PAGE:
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This work serves as a proof-of-concept for bacterially derived SimCells (Simple Cells), which contain the cell machinery from bacteria and designed DNA (or potentially a simplified genome) to instruct the cell to carry out novel, specific tasks. SimCells represent a reprogrammable chassis without a native chromosome, which can host designed DNA to perform defined functions. In this paper, the use of Escherichia coli MC1000 ∆minD minicells as a non-reproducing chassis for SimCells was explored, as demonstrated by their ability to act as sensitive biosensors for small molecules. Highly purified minicells derived from E. coli strains containing gene circuits for biosensing were able to transduce the input signals from several small molecules (glucarate, acrylate and arabinose) into the production of green fluorescent protein (GFP). A mathematical model was developed to fit the experimental data for induction of gene expression in SimCells. The intracellular ATP level was shown to be important for SimCell function. A purification and storage protocol was developed to prepare SimCells which could retain their functions for an extended period of time. This study demonstrates that SimCells are able to perform as 'smart bioparticles' controlled by designed gene circuits.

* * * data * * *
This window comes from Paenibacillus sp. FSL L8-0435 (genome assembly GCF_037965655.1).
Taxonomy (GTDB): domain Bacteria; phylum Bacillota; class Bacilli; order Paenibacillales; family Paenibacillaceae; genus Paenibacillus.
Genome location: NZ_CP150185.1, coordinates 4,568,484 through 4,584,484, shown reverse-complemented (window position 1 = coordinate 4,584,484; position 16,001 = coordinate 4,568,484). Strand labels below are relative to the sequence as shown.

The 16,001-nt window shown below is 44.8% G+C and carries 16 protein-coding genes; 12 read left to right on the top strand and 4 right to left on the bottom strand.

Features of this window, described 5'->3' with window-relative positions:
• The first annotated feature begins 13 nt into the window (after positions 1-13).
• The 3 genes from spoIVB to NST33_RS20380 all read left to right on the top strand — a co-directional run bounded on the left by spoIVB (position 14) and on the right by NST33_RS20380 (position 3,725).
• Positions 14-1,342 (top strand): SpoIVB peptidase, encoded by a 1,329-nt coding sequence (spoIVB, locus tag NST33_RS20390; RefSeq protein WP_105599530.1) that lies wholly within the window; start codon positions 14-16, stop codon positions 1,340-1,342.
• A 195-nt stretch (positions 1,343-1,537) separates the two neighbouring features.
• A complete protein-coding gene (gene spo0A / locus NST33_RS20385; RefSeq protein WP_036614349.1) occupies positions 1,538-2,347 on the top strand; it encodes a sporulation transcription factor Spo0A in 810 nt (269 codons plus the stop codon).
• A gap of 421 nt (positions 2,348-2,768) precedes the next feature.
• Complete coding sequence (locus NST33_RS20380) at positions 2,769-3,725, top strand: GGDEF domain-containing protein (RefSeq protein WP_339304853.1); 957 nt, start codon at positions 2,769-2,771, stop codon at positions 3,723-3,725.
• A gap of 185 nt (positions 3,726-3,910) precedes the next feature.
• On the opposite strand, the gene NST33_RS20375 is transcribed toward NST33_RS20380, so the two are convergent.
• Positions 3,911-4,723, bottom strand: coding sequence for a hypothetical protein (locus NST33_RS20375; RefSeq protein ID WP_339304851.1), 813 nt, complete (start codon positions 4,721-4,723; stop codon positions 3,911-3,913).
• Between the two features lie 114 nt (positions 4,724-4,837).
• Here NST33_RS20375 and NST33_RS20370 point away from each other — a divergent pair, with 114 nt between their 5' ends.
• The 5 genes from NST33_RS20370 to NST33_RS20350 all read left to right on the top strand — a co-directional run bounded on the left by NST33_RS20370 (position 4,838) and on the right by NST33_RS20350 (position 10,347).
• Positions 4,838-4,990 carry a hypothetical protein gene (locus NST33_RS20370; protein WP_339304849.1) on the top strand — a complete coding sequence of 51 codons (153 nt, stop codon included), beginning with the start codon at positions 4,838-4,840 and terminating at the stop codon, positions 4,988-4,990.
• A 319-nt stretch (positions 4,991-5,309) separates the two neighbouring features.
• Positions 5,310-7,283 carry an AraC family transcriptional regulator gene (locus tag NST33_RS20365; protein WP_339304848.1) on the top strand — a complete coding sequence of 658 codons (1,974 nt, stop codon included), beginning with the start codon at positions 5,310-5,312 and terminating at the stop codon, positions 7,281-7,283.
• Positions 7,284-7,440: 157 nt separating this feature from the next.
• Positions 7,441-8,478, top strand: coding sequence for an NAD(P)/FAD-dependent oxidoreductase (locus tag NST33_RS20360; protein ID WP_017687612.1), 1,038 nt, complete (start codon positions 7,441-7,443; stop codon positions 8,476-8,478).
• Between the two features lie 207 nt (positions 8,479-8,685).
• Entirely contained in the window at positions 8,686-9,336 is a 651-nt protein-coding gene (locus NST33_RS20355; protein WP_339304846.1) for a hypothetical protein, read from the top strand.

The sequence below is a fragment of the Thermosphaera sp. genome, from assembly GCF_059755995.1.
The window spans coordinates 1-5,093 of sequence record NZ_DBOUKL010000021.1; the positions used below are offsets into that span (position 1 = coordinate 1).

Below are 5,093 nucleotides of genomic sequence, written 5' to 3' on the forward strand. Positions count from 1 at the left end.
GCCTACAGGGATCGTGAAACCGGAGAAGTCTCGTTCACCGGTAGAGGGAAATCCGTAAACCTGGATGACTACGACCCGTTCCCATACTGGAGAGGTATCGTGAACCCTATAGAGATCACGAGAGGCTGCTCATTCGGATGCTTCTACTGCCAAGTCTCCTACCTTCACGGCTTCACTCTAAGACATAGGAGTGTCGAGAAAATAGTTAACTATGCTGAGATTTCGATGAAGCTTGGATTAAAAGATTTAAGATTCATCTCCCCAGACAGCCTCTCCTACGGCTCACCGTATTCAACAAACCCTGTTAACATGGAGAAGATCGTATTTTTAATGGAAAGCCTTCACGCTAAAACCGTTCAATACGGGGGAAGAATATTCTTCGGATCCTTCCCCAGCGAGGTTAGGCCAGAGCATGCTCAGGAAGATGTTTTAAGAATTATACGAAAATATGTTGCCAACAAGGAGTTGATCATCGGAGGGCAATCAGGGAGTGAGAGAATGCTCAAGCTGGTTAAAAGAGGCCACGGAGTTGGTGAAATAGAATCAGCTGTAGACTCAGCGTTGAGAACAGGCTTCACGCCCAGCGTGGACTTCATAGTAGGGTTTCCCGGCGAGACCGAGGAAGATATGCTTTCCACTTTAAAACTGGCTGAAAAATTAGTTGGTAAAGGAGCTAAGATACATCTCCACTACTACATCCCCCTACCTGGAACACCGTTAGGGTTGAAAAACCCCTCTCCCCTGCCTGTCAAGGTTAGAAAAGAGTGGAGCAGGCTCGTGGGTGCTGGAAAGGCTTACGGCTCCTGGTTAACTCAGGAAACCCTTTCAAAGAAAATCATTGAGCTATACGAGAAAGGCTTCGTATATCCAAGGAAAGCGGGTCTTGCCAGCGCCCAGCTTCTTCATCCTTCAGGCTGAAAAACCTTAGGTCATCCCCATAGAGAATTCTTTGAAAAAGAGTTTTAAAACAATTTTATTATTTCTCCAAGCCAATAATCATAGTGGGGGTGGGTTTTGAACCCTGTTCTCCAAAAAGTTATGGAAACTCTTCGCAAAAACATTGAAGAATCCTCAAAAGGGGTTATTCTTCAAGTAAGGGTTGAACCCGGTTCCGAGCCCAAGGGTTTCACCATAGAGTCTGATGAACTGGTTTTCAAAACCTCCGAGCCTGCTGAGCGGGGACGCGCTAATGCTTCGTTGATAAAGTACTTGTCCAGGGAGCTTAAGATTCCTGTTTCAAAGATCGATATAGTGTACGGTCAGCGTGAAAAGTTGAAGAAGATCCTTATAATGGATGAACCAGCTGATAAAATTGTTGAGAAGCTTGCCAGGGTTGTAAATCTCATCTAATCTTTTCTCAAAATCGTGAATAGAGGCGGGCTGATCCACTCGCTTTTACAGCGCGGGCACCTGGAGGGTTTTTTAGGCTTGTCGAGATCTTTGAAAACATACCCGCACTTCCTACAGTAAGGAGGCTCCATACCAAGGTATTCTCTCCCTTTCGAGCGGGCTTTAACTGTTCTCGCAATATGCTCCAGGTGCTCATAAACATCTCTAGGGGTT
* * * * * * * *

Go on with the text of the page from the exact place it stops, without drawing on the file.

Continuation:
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Journal article


Sci Rep

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